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From my very first days as a Christian, the Lord embedded me in the Pentecostal/Charismatic church, and I thank Him for it. In my years there, I heard many prophecies. I can remember almost nothing of those given publicly, but I would say that most of them—perhaps all of them—were encouraging and uplifting. As I have continued to learn Scripture, however, I found that my position on the nature of prophecy has changed. In both the Old and New Testaments, prophecies are not always encouraging and uplifting. On a personal note, this was gratifying as well, since most of the prophecies or words I had been given were not positive.

Pentecostals/Charismatics today hold to the position that prophecies are positive, I think, because of this passage:

The one who speaks in a tongue builds up himself, but the one who prophesies builds up the church (1 Corinthians 14:4). 1

However, I now think that we have misunderstood the complete meaning of prophecy.

Prophecy is both negative and positive.

The negative usually comes first.

For example, all throughout the book of Jeremiah, the Lord told the prophet many times that He was going to send sword, famine, and pestilence upon Judah because they had forsaken Him. However, He often pronounced positives like this:

Then I will gather the remnant of my flock out of all the countries where I have driven them, and I will bring them back to their fold, and they shall be fruitful and multiply. I will set shepherds over them who will care for them, and they shall fear no more, nor be dismayed, neither shall any be missing, declares the LORD (Jeremiah 23:3–4).

Bad news. Good news.

Terrible, suffering news. Good news, which ultimately builds up the Church because it brings hope to the sufferer, letting us know that He is the true sovereign of history and the Church. Thus, it’s true that prophecy is for the building up of the saints.

This truth brings us to another suffering, terrible word from Jeremiah that should make Christians more than a little uncomfortable. I was shaken when the truth of it was made known to me.

And when they ask you, ‘Where shall we go?’ you shall say to them, ‘Thus says the LORD: “‘Those who are for pestilence, to pestilence, and those who are for the sword, to the sword; those who are for famine, to famine, and those who are for captivity, to captivity’” (Jeremiah 15:2).

God’s sovereign will is revealed here. If you’re destined for pestilence, for sword, for famine, or for captivity, that is what will happen to you. When we read this, we just think, “Wow. Those Jews in Judah really blew it when they disobeyed God. They were destined for pestilence, the sword, and famine.”

Well, it is more than that, because not all the Jews had forsaken God; nevertheless, all suffered this disquieting sovereign judgment. This should make Christians more than a tad uncomfortable because it is echoed in the Book of Revelation, and it concerns Christian believers. Look for the same words the Lord gave Jeremiah: captivity and sword. The “it” who makes war on the saints refers to a being that is called the “first beast.”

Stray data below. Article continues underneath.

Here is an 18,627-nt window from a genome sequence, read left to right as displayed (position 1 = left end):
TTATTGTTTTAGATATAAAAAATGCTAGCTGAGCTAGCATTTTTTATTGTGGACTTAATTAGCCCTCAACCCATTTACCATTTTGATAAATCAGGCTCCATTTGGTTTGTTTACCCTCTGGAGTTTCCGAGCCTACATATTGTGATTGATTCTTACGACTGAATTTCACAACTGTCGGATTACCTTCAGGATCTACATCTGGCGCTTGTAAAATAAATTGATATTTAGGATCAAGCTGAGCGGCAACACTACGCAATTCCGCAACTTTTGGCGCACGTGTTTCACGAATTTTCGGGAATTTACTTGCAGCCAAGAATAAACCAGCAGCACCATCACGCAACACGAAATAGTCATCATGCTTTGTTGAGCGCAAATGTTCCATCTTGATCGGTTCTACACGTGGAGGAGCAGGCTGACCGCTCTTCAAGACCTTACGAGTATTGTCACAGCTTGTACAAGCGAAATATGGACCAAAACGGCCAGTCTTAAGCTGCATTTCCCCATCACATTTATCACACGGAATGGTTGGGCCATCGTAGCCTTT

Also it was allowed to make war on the saints and to conquer them. And authority was given it over every tribe and people and language and nation, and all who dwell on earth will worship it, everyone whose name has not been written before the foundation of the world in the book of life of the Lamb who was slain. If anyone has an ear, let him hear: If anyone is to be taken captive, to captivity he goes; if anyone is to be slain with the sword, with the sword must he be slain. Here is a call for the endurance and faith of the saints (Revelation 13:7–10).

But then comes the positive. The end of the book of Revelation.

But believers will suffer before that ending. Bad news. Good news. The marriage supper of the Lamb. The new heaven and earth. The New Jerusalem.

Pentecostals, Charismatics, and Evangelicals may say, “We shall not suffer in this way. We are God’s children.”

But look at this passage from Ezekiel:

And the word of the LORD came to me: “Son of man, when a land sins against me by acting faithlessly, and I stretch out my hand against it and break its supply of bread and send famine upon it, and cut off from it man and beast, even if these three men, Noah, Daniel, and Job, were in it, they would deliver but their own lives by their righteousness, declares the Lord GOD” (Ezekiel 14:12–14).

Do you see the words, “when a land”? The Lord is not addressing Israel or Judah here. Even if Noah, Daniel, and Job were in this “land,” they would also suffer famine along with everyone else.

The Lord has some bad times coming for believers. Then some eternally wonderful positive-beyond-imagination times.

This is the nature of true prophecy.

Fellow believer, strengthen your relationship with the Lord. Stay awake. Strengthen your faith. Prepare to endure.

 

1All Scripture quotations are from The Holy Bible: English Standard Version. (2016). Wheaton, IL: Crossway Bibles.

Gif courtesy giphy.com

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